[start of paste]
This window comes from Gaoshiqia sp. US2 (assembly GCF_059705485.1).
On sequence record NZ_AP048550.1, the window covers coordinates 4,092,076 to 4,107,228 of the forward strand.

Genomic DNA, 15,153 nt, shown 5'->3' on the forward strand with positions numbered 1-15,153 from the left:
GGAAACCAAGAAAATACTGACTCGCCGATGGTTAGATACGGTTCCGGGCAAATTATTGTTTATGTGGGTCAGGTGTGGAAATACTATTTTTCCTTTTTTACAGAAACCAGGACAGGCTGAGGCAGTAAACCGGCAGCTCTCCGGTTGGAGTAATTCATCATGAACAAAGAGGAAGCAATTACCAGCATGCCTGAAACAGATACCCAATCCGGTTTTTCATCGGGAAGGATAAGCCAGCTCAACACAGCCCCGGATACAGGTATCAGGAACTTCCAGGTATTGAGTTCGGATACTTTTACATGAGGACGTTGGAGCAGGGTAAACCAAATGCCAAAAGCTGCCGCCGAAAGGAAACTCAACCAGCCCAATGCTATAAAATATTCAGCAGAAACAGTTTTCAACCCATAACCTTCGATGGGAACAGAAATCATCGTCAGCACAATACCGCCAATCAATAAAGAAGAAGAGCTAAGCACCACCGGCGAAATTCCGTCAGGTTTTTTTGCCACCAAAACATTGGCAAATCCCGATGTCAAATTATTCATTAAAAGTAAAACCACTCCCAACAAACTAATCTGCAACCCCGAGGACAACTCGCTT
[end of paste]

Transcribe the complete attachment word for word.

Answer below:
This window comes from Gaoshiqia sp. US2 (assembly GCF_059705485.1).
On sequence record NZ_AP048550.1, the window covers coordinates 4,092,076 to 4,107,228 of the forward strand.

Genomic DNA, 15,153 nt, shown 5'->3' on the forward strand with positions numbered 1-15,153 from the left:
GGAAACCAAGAAAATACTGACTCGCCGATGGTTAGATACGGTTCCGGGCAAATTATTGTTTATGTGGGTCAGGTGTGGAAATACTATTTTTCCTTTTTTACAGAAACCAGGACAGGCTGAGGCAGTAAACCGGCAGCTCTCCGGTTGGAGTAATTCATCATGAACAAAGAGGAAGCAATTACCAGCATGCCTGAAACAGATACCCAATCCGGTTTTTCATCGGGAAGGATAAGCCAGCTCAACACAGCCCCGGATACAGGTATCAGGAACTTCCAGGTATTGAGTTCGGATACTTTTACATGAGGACGTTGGAGCAGGGTAAACCAAATGCCAAAAGCTGCCGCCGAAAGGAAACTCAACCAGCCCAATGCTATAAAATATTCAGCAGAAACAGTTTTCAACCCATAACCTTCGATGGGAACAGAAATCATCGTCAGCACAATACCGCCAATCAATAAAGAAGAAGAGCTAAGCACCACCGGCGAAATTCCGTCAGGTTTTTTTGCCACCAAAACATTGGCAAATCCCGATGTCAAATTATTCATTAAAAGTAAAACCACTCCCAACAAACTAATCTGCAACCCCGAGGACAACTCGCTT